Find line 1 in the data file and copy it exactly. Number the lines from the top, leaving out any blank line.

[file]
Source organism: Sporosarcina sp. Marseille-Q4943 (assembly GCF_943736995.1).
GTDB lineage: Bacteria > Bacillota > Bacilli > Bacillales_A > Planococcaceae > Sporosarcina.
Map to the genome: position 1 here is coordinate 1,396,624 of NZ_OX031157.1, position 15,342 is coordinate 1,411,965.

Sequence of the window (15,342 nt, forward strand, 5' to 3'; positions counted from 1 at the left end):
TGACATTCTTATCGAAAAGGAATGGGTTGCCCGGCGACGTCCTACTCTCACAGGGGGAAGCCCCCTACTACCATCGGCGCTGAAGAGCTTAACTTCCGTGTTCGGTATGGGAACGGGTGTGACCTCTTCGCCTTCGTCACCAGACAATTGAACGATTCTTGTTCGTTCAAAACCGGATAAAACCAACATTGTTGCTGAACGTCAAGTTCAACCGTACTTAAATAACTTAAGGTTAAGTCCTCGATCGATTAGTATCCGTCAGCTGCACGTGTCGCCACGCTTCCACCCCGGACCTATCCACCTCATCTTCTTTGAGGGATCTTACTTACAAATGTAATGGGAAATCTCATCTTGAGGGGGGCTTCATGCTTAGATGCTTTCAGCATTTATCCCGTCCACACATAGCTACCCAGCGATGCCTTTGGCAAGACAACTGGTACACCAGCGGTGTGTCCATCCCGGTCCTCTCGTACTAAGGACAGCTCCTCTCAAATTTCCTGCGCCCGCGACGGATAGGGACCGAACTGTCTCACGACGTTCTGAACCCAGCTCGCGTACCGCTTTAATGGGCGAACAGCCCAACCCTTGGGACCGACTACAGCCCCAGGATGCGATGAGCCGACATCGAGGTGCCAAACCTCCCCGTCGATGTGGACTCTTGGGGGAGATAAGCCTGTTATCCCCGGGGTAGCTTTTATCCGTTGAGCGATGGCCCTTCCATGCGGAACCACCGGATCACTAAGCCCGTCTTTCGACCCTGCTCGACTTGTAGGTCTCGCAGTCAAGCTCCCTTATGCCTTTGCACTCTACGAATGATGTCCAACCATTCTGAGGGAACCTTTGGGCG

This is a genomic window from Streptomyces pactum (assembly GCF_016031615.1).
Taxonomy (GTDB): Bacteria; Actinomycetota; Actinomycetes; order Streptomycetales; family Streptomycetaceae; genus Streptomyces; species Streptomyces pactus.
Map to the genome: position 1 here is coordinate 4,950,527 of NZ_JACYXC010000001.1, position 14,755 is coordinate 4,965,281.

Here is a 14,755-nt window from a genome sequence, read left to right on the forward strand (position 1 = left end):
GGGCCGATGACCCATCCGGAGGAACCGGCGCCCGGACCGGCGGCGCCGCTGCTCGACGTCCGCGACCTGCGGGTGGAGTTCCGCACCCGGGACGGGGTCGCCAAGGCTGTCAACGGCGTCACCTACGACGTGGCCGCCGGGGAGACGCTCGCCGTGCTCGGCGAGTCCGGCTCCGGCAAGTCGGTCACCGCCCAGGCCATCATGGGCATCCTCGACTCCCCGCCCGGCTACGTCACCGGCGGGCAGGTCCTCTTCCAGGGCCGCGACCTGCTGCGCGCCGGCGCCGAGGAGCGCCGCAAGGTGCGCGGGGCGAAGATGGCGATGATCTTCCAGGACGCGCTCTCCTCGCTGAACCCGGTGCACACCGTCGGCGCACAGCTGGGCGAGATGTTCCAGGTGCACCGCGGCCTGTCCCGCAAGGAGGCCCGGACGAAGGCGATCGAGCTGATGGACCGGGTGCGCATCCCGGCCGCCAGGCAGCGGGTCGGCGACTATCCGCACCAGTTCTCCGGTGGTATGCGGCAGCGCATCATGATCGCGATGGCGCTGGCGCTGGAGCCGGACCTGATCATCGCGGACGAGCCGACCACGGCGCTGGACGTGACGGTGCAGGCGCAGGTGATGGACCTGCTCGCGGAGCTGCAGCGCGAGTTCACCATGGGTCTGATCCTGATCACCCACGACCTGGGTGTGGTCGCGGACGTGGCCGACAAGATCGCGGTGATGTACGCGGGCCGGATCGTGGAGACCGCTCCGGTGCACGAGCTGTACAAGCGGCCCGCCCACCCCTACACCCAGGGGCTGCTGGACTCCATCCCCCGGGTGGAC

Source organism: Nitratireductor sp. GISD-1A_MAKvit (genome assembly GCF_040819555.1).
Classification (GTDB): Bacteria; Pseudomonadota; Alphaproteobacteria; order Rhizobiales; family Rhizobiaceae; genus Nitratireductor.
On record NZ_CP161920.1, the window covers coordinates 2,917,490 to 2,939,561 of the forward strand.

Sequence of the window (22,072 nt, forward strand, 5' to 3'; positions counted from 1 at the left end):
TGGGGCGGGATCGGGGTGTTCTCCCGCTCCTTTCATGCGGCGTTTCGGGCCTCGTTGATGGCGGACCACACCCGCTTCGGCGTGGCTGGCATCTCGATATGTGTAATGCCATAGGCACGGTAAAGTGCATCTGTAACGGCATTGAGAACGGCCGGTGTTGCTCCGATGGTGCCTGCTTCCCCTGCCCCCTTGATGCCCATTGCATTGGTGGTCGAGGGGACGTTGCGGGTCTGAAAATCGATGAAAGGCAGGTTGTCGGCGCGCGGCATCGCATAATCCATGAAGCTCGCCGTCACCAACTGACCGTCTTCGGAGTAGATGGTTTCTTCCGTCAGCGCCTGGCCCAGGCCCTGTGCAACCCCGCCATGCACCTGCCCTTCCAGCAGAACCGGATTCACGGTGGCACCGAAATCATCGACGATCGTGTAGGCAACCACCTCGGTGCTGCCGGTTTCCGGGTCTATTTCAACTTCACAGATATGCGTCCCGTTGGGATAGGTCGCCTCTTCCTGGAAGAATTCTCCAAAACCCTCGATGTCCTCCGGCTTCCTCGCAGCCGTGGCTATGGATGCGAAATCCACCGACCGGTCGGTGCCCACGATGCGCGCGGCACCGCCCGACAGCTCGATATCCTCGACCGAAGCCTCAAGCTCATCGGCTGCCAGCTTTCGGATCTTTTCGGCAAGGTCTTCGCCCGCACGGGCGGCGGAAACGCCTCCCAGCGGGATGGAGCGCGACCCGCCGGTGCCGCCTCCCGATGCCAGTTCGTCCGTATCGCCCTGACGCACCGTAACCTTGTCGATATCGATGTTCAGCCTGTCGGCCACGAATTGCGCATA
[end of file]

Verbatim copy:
Source organism: Sporosarcina sp. Marseille-Q4943 (assembly GCF_943736995.1).